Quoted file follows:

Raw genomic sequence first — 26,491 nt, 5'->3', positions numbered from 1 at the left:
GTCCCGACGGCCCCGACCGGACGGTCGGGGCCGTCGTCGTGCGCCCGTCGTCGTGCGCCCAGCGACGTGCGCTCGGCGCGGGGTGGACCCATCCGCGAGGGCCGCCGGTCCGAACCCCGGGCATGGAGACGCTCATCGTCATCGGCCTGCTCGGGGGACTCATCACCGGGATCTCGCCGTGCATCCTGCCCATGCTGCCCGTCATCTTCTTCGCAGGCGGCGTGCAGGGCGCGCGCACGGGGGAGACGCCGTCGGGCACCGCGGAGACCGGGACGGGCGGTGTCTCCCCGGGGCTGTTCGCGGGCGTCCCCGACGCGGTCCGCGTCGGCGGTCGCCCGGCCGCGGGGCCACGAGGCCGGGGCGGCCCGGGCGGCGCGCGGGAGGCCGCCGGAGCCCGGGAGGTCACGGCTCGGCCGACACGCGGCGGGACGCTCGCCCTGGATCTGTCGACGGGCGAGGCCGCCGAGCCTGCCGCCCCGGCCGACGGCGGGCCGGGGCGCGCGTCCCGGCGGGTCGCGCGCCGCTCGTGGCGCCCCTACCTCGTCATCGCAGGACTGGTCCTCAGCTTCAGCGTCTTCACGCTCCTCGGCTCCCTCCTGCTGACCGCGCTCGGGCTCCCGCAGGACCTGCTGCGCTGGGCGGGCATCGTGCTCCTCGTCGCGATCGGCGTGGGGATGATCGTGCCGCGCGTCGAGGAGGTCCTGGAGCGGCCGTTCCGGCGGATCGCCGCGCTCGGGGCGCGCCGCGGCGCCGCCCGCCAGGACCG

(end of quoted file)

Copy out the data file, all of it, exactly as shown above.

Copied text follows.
Raw genomic sequence first — 26,491 nt, 5'->3', positions numbered from 1 at the left:
GTCCCGACGGCCCCGACCGGACGGTCGGGGCCGTCGTCGTGCGCCCGTCGTCGTGCGCCCAGCGACGTGCGCTCGGCGCGGGGTGGACCCATCCGCGAGGGCCGCCGGTCCGAACCCCGGGCATGGAGACGCTCATCGTCATCGGCCTGCTCGGGGGACTCATCACCGGGATCTCGCCGTGCATCCTGCCCATGCTGCCCGTCATCTTCTTCGCAGGCGGCGTGCAGGGCGCGCGCACGGGGGAGACGCCGTCGGGCACCGCGGAGACCGGGACGGGCGGTGTCTCCCCGGGGCTGTTCGCGGGCGTCCCCGACGCGGTCCGCGTCGGCGGTCGCCCGGCCGCGGGGCCACGAGGCCGGGGCGGCCCGGGCGGCGCGCGGGAGGCCGCCGGAGCCCGGGAGGTCACGGCTCGGCCGACACGCGGCGGGACGCTCGCCCTGGATCTGTCGACGGGCGAGGCCGCCGAGCCTGCCGCCCCGGCCGACGGCGGGCCGGGGCGCGCGTCCCGGCGGGTCGCGCGCCGCTCGTGGCGCCCCTACCTCGTCATCGCAGGACTGGTCCTCAGCTTCAGCGTCTTCACGCTCCTCGGCTCCCTCCTGCTGACCGCGCTCGGGCTCCCGCAGGACCTGCTGCGCTGGGCGGGCATCGTGCTCCTCGTCGCGATCGGCGTGGGGATGATCGTGCCGCGCGTCGAGGAGGTCCTGGAGCGGCCGTTCCGGCGGATCGCCGCGCTCGGGGCGCGCCGCGGCGCCGCCCGCCAGGACCG